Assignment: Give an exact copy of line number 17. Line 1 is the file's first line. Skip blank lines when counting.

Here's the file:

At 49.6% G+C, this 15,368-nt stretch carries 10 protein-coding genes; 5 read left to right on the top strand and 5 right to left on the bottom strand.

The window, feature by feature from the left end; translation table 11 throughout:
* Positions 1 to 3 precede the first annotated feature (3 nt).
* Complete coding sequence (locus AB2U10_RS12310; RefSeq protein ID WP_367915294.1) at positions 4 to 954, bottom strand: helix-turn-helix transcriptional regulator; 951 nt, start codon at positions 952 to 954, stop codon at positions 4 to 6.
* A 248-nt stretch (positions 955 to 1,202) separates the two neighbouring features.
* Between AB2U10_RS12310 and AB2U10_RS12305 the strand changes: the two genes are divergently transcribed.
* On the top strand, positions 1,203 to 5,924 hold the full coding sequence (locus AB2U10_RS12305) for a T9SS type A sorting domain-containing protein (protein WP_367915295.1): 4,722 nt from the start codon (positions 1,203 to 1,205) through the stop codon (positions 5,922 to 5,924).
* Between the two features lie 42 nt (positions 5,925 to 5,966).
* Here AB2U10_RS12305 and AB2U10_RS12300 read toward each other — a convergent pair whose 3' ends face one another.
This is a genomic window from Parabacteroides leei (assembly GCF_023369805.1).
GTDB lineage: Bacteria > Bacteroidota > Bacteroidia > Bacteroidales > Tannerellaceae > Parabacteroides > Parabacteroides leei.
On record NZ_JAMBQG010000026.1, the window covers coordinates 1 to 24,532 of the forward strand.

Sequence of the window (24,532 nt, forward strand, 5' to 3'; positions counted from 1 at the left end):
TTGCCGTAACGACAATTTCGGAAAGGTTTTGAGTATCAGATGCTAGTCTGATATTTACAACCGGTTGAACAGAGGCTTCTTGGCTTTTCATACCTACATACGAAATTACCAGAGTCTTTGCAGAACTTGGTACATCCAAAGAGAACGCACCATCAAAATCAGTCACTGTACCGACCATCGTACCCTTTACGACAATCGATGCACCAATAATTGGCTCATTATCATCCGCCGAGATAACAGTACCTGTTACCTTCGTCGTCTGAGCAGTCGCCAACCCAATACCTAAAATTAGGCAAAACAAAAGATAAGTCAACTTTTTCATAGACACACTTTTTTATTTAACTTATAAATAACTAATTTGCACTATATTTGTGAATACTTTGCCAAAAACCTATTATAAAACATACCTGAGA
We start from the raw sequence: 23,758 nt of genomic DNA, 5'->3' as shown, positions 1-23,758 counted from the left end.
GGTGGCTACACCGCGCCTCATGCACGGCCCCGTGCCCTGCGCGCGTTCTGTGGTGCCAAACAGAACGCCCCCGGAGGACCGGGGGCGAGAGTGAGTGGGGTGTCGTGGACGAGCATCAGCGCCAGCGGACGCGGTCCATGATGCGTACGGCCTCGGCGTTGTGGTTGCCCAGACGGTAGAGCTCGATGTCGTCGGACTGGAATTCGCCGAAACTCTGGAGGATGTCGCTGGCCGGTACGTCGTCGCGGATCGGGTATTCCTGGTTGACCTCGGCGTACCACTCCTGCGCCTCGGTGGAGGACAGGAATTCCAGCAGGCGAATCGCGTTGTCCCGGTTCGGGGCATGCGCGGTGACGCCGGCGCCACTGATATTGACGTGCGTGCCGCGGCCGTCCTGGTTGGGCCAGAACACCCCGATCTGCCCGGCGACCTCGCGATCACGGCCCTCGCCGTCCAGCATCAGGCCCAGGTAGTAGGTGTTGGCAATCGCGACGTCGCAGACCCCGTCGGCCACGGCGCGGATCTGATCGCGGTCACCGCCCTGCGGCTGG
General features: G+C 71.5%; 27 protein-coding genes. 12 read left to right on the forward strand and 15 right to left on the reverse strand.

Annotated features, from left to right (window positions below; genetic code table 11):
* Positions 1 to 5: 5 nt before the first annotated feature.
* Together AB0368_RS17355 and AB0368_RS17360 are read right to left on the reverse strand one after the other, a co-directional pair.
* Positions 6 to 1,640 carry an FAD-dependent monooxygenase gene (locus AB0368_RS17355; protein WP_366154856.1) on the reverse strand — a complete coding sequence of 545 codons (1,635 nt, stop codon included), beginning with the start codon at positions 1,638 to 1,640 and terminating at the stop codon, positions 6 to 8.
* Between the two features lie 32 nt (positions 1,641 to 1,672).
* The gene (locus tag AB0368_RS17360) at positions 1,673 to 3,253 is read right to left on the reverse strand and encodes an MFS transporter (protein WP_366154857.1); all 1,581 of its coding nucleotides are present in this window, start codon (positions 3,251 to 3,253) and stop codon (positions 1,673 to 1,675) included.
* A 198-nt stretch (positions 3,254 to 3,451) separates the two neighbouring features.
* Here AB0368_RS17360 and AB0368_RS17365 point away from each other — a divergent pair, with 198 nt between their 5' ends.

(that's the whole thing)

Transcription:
General features: G+C 71.5%; 27 protein-coding genes. 12 read left to right on the forward strand and 15 right to left on the reverse strand.